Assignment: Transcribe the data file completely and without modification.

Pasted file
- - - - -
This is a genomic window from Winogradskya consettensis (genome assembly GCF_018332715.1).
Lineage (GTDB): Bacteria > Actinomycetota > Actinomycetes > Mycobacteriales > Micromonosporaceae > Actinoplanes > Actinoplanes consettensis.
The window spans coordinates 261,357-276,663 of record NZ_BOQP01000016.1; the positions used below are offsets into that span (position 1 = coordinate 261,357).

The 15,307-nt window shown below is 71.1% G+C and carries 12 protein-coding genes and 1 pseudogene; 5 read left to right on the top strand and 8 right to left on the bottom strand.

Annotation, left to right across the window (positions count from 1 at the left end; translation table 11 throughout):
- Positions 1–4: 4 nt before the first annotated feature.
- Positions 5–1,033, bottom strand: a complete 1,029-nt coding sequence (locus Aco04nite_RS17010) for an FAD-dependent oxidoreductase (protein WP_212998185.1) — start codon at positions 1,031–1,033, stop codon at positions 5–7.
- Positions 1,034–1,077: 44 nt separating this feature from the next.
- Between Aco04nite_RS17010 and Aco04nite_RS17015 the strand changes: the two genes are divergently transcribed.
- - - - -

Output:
This is a genomic window from Winogradskya consettensis (genome assembly GCF_018332715.1).
Lineage (GTDB): Bacteria > Actinomycetota > Actinomycetes > Mycobacteriales > Micromonosporaceae > Actinoplanes > Actinoplanes consettensis.
The window spans coordinates 261,357-276,663 of record NZ_BOQP01000016.1; the positions used below are offsets into that span (position 1 = coordinate 261,357).

The 15,307-nt window shown below is 71.1% G+C and carries 12 protein-coding genes and 1 pseudogene; 5 read left to right on the top strand and 8 right to left on the bottom strand.

Annotation, left to right across the window (positions count from 1 at the left end; translation table 11 throughout):
- Positions 1–4: 4 nt before the first annotated feature.
- Positions 5–1,033, bottom strand: a complete 1,029-nt coding sequence (locus Aco04nite_RS17010) for an FAD-dependent oxidoreductase (protein WP_212998185.1) — start codon at positions 1,031–1,033, stop codon at positions 5–7.
- Positions 1,034–1,077: 44 nt separating this feature from the next.
- Between Aco04nite_RS17010 and Aco04nite_RS17015 the strand changes: the two genes are divergently transcribed.